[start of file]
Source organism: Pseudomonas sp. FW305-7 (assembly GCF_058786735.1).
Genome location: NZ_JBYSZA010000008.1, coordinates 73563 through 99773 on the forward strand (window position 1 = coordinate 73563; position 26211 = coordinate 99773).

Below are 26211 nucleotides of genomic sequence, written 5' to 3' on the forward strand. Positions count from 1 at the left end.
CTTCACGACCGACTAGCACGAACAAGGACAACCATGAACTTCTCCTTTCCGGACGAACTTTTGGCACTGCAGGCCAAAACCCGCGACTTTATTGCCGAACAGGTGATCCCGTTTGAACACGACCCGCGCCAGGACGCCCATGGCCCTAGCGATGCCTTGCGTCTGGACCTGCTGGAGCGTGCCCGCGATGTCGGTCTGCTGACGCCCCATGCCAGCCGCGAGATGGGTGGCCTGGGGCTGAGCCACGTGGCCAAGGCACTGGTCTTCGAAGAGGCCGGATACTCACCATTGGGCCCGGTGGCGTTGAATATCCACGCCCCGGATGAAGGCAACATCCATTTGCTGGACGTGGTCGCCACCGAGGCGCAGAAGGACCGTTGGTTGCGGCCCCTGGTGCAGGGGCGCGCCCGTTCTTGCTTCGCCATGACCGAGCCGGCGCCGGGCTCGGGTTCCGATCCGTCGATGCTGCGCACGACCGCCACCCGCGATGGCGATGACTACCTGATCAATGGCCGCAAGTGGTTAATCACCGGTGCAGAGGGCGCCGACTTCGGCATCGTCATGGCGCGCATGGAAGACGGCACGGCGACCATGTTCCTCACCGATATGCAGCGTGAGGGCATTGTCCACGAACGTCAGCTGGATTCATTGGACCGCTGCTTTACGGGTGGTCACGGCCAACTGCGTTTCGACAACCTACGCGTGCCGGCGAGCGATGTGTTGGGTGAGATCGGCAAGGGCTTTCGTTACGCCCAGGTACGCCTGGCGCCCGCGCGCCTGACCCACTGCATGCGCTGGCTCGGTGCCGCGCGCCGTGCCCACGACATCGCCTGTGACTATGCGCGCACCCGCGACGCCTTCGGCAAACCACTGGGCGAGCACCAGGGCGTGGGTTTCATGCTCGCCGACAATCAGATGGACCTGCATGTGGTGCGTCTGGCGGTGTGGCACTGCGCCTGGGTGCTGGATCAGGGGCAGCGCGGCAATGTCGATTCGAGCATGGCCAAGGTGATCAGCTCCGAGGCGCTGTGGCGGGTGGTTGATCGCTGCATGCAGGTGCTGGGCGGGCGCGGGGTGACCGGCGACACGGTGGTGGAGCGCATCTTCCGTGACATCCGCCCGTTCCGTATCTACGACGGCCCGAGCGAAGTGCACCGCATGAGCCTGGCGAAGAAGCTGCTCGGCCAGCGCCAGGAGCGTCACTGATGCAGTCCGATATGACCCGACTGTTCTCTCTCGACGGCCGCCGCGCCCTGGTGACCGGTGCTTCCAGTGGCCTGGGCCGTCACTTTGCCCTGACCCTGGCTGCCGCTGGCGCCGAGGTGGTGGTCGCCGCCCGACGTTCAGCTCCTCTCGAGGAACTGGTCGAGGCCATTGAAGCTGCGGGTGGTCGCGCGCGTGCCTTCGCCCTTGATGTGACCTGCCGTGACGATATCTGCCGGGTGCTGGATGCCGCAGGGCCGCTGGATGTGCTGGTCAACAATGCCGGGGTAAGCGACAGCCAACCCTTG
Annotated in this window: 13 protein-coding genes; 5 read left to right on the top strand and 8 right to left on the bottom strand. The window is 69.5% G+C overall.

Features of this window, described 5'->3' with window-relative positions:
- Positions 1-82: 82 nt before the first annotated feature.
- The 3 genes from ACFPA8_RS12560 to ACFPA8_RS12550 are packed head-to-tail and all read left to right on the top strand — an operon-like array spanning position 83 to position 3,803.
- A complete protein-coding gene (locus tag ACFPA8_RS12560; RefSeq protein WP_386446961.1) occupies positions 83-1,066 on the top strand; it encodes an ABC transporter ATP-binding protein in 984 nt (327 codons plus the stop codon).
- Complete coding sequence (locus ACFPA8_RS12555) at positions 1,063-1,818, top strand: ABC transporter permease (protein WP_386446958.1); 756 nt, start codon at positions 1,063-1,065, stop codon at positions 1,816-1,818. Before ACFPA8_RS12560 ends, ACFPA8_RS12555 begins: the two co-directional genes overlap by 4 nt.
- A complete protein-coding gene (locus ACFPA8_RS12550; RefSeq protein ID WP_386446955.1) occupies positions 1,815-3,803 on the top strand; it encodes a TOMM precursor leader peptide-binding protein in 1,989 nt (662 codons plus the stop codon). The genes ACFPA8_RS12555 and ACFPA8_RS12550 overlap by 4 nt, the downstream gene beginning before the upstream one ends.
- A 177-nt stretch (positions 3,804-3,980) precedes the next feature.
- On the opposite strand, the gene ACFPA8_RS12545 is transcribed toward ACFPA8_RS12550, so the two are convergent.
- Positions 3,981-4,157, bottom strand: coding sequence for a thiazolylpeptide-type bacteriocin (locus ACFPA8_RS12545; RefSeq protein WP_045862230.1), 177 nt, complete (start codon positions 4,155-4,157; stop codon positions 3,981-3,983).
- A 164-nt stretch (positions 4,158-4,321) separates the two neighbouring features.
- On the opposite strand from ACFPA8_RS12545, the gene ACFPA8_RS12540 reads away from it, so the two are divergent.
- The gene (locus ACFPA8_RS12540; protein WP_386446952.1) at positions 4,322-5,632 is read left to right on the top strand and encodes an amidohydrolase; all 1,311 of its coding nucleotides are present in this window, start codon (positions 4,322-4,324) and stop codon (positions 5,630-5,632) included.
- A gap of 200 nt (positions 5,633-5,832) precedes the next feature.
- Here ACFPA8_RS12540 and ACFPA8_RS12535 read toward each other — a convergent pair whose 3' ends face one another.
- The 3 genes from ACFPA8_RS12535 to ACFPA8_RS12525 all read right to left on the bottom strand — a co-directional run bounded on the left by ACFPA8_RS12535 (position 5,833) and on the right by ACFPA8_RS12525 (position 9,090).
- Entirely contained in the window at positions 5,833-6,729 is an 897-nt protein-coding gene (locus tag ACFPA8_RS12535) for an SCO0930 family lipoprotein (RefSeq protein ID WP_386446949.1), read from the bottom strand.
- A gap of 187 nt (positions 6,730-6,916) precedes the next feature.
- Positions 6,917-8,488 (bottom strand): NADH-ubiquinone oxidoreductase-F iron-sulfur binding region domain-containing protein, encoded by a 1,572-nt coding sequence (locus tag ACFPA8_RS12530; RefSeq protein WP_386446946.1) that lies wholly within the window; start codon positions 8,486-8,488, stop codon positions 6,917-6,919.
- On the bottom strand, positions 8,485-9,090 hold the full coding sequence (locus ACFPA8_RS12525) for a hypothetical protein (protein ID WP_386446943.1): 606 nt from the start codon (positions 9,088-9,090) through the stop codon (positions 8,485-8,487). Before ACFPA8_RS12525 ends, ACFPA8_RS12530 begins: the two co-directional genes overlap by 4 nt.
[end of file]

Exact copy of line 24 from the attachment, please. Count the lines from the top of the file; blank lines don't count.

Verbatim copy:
- On the bottom strand, positions 8,485-9,090 hold the full coding sequence (locus ACFPA8_RS12525) for a hypothetical protein (protein ID WP_386446943.1): 606 nt from the start codon (positions 9,088-9,090) through the stop codon (positions 8,485-8,487). Before ACFPA8_RS12525 ends, ACFPA8_RS12530 begins: the two co-directional genes overlap by 4 nt.